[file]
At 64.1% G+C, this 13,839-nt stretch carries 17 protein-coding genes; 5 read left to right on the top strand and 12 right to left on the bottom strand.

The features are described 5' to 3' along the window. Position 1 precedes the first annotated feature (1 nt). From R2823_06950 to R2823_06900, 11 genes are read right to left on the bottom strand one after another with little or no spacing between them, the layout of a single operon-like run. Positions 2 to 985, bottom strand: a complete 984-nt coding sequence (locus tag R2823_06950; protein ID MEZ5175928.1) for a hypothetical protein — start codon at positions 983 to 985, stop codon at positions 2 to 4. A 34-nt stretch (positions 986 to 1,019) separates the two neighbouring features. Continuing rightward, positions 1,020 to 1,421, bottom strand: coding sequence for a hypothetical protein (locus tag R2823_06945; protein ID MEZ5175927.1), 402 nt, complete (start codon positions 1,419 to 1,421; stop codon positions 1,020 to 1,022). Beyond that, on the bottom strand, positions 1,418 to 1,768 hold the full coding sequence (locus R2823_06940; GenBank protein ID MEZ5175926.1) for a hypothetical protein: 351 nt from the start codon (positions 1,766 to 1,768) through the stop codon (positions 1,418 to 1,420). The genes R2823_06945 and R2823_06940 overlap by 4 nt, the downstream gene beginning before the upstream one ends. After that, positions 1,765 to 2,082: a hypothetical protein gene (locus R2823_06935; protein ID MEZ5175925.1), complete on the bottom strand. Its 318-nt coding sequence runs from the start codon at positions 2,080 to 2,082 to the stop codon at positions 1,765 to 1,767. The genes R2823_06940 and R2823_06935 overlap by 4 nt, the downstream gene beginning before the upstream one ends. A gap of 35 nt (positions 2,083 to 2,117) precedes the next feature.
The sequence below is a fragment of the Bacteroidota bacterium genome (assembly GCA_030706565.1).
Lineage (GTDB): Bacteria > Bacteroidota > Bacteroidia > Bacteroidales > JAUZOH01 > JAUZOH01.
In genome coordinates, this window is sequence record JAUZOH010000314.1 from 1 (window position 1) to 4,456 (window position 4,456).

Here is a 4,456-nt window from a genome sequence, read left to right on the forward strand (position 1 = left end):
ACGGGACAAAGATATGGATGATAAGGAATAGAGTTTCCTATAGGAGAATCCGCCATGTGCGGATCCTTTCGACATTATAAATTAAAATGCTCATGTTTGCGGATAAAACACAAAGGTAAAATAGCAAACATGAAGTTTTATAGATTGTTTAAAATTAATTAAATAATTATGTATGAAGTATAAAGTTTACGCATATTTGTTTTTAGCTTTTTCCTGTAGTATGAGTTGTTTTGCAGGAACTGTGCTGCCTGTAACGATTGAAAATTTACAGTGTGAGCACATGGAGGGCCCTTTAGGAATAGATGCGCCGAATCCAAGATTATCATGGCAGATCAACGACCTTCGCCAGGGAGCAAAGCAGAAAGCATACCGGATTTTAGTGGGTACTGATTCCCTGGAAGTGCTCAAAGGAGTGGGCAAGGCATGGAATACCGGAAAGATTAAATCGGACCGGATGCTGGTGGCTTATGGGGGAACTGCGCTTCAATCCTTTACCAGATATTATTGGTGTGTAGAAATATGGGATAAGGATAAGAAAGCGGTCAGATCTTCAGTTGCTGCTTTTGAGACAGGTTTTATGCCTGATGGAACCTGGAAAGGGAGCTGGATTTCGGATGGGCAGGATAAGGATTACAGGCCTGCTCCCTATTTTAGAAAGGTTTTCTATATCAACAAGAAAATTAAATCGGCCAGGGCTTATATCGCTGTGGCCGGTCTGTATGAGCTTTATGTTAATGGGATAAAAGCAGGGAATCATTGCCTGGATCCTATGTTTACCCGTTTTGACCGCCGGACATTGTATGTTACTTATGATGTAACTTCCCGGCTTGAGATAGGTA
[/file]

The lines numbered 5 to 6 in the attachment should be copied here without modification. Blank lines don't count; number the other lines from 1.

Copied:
In genome coordinates, this window is sequence record JAUZOH010000314.1 from 1 (window position 1) to 4,456 (window position 4,456).

Here is a 4,456-nt window from a genome sequence, read left to right on the forward strand (position 1 = left end):